United States District Court, E.D. California
EUGENE A. ALLEN, Petitioner,
MARTIN BITER, Respondent.
FINDINGS AND RECOMMENDATION TO DISMISS PETITION FOR WRIT OF HABEAS CORPUS FOR FAILING TO STATE COGNIZABLE CLAIM ORDER DIRECTING CLERK OF COURT TO ASSIGN DISTRICT COURT JUDGE TO THE PRESENT MATTER
MICHAEL J. SENG, Magistrate Judge.
Petitioner is a state prisoner proceeding pro se with a petition for writ of habeas corpus under the authority of 28 U.S.C. § 2254.
Petitioner filed the instant petition for writ of habeas corpus on December 15, 2014. (Pet., ECF No. 1.) In the petition, Petitioner alleges that a new state law was passed directing the release of prisoners who are over the age of sixty and served at least twenty-five years of their sentence. (See generally, Pet.) Petitioner asserts that he is entitled for release because he is 61 years old and has been incarcerated for 42 years. (Id.)
On January 27, 2015, the Court issued an order to show cause why the petition should not be dismissed for failure to state a cognizable claim. (ECF No. 6.) After requesting an extension of time, Petitioner filed a timely response on March 25, 2015. (ECF No. 13.)
A. Procedural Grounds for Summary Dismissal
Rule 4 of the Rules Governing Section 2254 Cases provides in pertinent part: If it plainly appears from the petition and any attached exhibits that the petitioner is not entitled to relief in the district court, the judge must dismiss the petition and direct the clerk to notify the petitioner.
The Advisory Committee Notes to Rule 8 indicate that the court may dismiss a petition for writ of habeas corpus, either on its own motion under Rule 4, pursuant to the respondent's motion to dismiss, or after an answer to the petition has been filed. A petition for habeas corpus should not be dismissed without leave to amend unless it appears that no tenable claim for relief can be pleaded were such leave granted. Jarvis v. Nelson , 440 F.2d 13, 14 (9th Cir. 1971).
B. Failure to State Cognizable Claim
A federal court may only grant a petition for writ of habeas corpus if the petitioner can show that "he is in custody in violation of the Constitution...." 28 U.S.C. § 2254(a). A habeas corpus petition is the correct method for a prisoner to challenge the "legality or duration" of his confinement. Badea v. Cox , 931 F.2d 573, 574 (9th Cir. 1991), quoting, Preiser v. Rodriguez , 411 U.S. 475, 485 (1973); Advisory Committee Notes to Rule 1 of the Rules Governing Section 2254 Cases.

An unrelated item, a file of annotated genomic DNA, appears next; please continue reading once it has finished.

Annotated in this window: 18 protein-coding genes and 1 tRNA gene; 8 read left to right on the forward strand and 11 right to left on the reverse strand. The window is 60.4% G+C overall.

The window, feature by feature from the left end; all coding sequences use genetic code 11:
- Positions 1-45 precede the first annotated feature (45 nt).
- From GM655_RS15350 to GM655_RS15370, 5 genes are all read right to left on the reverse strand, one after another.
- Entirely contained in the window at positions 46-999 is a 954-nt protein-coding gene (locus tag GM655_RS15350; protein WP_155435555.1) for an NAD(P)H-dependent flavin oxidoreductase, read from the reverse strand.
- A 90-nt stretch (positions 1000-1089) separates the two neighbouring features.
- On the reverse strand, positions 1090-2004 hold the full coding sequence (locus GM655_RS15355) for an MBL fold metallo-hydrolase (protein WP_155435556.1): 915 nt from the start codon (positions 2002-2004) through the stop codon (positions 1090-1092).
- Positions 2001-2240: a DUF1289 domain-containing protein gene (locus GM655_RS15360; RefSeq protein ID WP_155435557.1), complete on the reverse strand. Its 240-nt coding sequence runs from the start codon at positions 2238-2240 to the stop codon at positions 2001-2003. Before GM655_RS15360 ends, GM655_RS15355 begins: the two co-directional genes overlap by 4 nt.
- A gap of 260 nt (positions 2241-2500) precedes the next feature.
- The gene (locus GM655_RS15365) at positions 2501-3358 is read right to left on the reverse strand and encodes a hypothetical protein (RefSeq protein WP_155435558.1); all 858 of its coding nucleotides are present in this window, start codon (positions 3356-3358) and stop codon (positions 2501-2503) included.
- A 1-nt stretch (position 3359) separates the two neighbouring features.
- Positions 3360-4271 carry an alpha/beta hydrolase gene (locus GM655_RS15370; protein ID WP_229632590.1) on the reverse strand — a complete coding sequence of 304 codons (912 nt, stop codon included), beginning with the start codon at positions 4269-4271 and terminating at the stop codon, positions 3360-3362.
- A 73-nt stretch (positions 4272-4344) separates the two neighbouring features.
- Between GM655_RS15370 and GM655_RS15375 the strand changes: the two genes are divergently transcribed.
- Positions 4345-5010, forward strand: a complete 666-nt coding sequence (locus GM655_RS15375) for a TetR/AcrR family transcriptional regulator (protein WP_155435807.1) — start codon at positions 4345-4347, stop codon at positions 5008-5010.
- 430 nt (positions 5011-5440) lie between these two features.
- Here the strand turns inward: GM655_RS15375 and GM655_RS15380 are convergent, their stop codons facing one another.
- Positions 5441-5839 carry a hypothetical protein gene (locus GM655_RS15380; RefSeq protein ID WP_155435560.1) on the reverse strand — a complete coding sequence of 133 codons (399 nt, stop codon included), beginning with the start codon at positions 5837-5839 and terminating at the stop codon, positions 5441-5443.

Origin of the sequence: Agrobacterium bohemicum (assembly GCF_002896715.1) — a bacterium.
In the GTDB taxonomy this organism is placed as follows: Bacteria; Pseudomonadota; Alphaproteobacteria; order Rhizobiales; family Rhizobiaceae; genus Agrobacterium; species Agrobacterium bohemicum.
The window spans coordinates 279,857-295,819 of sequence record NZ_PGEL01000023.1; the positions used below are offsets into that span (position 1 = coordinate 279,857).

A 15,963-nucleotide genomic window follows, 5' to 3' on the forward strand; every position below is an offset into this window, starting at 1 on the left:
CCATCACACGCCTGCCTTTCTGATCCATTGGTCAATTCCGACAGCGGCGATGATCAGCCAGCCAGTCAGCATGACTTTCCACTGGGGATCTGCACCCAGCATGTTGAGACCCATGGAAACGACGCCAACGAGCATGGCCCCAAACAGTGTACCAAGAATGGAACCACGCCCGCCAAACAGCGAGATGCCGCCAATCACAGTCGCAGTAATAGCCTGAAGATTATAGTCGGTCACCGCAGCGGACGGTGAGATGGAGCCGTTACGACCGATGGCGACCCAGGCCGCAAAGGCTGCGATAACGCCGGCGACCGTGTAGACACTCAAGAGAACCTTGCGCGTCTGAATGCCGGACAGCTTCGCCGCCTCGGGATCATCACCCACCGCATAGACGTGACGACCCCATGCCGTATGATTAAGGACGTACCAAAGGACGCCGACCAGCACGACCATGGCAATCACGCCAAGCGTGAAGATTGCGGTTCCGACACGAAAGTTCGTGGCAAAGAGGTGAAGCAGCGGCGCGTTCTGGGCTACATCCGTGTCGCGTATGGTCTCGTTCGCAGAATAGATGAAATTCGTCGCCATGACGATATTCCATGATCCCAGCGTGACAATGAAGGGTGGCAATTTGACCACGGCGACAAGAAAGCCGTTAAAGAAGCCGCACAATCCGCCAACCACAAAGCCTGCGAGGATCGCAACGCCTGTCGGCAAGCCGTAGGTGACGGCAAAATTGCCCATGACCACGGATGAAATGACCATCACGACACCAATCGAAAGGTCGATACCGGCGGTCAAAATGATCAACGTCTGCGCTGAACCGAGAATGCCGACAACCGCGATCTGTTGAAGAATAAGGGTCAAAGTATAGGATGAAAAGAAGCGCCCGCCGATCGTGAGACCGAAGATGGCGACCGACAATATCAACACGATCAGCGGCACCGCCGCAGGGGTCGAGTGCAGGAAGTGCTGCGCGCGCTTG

In contrast, a civil rights action pursuant to 42 U.S.C. § 1983 is the proper method for a prisoner to challenge the conditions of that confinement. McCarthy v. Bronson , 500 U.S. 136, 141-42 (1991); Preiser , 411 U.S. at 499; Badea , 931 F.2d at 574; Advisory Committee Notes to Rule 1 of the Rules Governing Section 2254 Cases.
Petitioner seeks release from confinement. Therefore, his claims implicate the fact or duration of his confinement, and are properly presented by way of a habeas corpus petition. However, a district court may entertain a petition for a writ of habeas corpus by a state prisoner only on the ground that the custody is in violation of the Constitution, laws, or treaties of the United States. 28 U.S.C. §§ 2254(a), 2241(c)(3); Williams v. Taylor , 529 U.S. 362, 375 n.7, 120 S.Ct. 1495, 146 L.Ed.2d 389 (2000); Wilson v. Corcoran , 131 S.Ct. 13, 16, 178 L.Ed.2d 276 (2010).
Federal habeas relief is not available to retry a state issue that does not rise to the level of a federal constitutional violation. Wilson v. Corcoran , 131 S.Ct. at 16 (2010); Estelle v. McGuire , 502 U.S. 62, 67-68, 112 S.Ct. 475, 116 L.Ed.2d 385 (1991). Alleged errors in the application of state law are not cognizable in federal habeas corpus. Souch v. Schaivo , 289 F.3d 616, 623 (9th Cir. 2002) (an ex post facto claim challenging state court's discretionary decision concerning application of state sentencing law presented only state law issues and was not cognizable in a proceeding pursuant to 28 U.S.C. § 2254); Langford v. Day , 110 F.3d 1380, 1389 (9th Cir. 1996). The Court accepts a state court's interpretation of state law. Langford , 110 F.3d at 1389. In a habeas corpus proceeding, this Court is bound by the California Supreme Court's interpretation of California law unless the interpretation is deemed untenable or a veiled attempt to avoid review of federal questions. Murtishaw v. Woodford , 255 F.3d 926, 964 (9th Cir. 2001).
In this case, Petitioner argues that the state courts improperly denied his release under California parole laws, but does not raise any federal challenges to the application of the state laws. The Court does not dispute that the state of California has instituted initiatives to help reduce prison overcrowding, including renewed parole review for older prisoners. However, without alleging a ...